Five-Minute Injection May Offer an Effective Option for PTSD

Pauline Anderson

November 07, 2019

A quick injection that blocks the stellate ganglion relieves symptoms of posttraumatic stress disorder (PTSD) and may represent a new and urgently needed treatment option.

Results of a randomized, sham-controlled trial in active-duty military members showed that stellate ganglion block (SGB) relieved distress, anxiety, and depression in this cohort.

Interestingly, those with the most severe PTSD achieved the greatest benefit.

Kristine Rae Olmsted, MSPH

"SGB can represent a new treatment option for PTSD but should be used as much as possible in concert with psychotherapy," principal investigator Kristine L. Rae Olmsted, MSPH, a research epidemiologist at Research Triangle Institute, Durham, North Carolina, told Medscape Medical News.

The study was published online November 6 in JAMA Psychiatry.

Five-Minute Procedure

Research suggests that extreme trauma may stimulate the sympathetic nervous system. The stellate ganglion, a collection of nerves located at the base of the neck, is part of that nervous system and is "sort of a weigh station for the fight or flight" reaction, said Rae Olmsted.

The SGB procedure involves injecting a short-acting local anesthetic in and around the stellate ganglion to temporarily block its function. The procedure is "very quick," taking only about 5 minutes, said Rae Olmsted.

It's unclear how SGB works with respect to PTSD, but some experts believe it "reboots" the sympathetic nervous system to its pretrauma state, perhaps by providing feedback to the amygdala, which is closely aligned with emotional processing.

The procedure isn't new; it has been used to treat pain conditions since the 1940s. Several case studies showed promising results in patients with PTSD, although in one clinical trial, the results were negative.

The new study included 113 active-duty military personnel (100 men and 13 women; mean age, 37.3 years) at three sites. Participants were required to have been diagnosed with PTSD and to have been stable through the use of psychotropic medication for a period of at least 3 months. Patients were excluded from the study if they had a history of moderate or severe traumatic brain injury.

Patients were randomly assigned to receive two right-sided SGB treatments or sham procedures 2 weeks apart. None of the participants had a patient-physician relationship with the clinician who administered the treatment.

Those in the active-SGB group were injected with 7 to 10 mL of ropivacaine 0.5% around and into the ganglion at the level of the C6 anterior tubercle. The sham-treatment group received 1 to 2 mL of preservative-free normal saline injected into deep musculature anterolateral to the anterior tubercle of C6.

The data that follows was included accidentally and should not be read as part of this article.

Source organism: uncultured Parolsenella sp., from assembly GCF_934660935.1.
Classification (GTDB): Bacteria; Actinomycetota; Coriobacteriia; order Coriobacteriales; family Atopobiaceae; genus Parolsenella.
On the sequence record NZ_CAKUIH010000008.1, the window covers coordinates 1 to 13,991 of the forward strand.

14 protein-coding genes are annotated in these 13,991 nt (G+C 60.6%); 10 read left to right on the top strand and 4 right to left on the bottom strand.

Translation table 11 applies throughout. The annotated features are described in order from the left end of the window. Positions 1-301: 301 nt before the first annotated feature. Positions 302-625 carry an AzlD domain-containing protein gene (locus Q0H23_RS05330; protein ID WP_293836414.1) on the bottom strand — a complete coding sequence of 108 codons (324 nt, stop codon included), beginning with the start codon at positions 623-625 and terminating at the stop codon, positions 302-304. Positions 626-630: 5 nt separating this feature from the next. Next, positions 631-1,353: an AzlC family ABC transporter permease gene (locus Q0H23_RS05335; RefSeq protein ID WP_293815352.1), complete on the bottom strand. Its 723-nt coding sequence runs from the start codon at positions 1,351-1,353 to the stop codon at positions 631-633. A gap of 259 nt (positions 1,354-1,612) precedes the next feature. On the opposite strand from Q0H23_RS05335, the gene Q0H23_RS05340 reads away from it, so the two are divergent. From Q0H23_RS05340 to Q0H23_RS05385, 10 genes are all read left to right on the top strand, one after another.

Participants were blinded with respect to which procedure they received; drapes were used to limit their field of vision. Although clinicians could not be blinded, their interactions with participants were scripted.

Of the total, 108 individuals (95.6%) remained in the study through the 8-week follow-up.

The study's primary outcome was change in overall total symptom severity scores on the Clinician-Administered PTSD Scale for DSM-5 (CAPS-5). Scores on that scale range from 0 to 80 points, with higher scores indicating greater PTSD symptom severity. A 10-point change in the CAPS score was considered clinically meaningful.

The analysis showed that at 8 weeks, the SGB group benefited more than the sham-treatment participants. The mean symptom change after adjustment for study site and baseline CAPS-5 score was –12.6 points for SGB group compared with –6.1 points for the sham-treatment group, which represented a significant difference.

The treatment appeared to work better for those with more severe PTSD symptoms. For each 1-point increase in initial CAPS-5 score, there was an estimated additional 0.2-point reduction at 8 weeks.

Unclear Mechanism

The reasons for this are unclear, but other studies have reported similar findings, said Rae Olmsted. She speculated that patients with more severe symptoms may have "more opportunity to get better."

Secondary outcomes included scores for a number of symptoms highly correlated with PTSD, including depression, distress, anxiety, pain, physical functioning, and mental functioning. For all these outcomes, those receiving SGB had significantly improved scores on relevant scales compared with those receiving the sham procedure.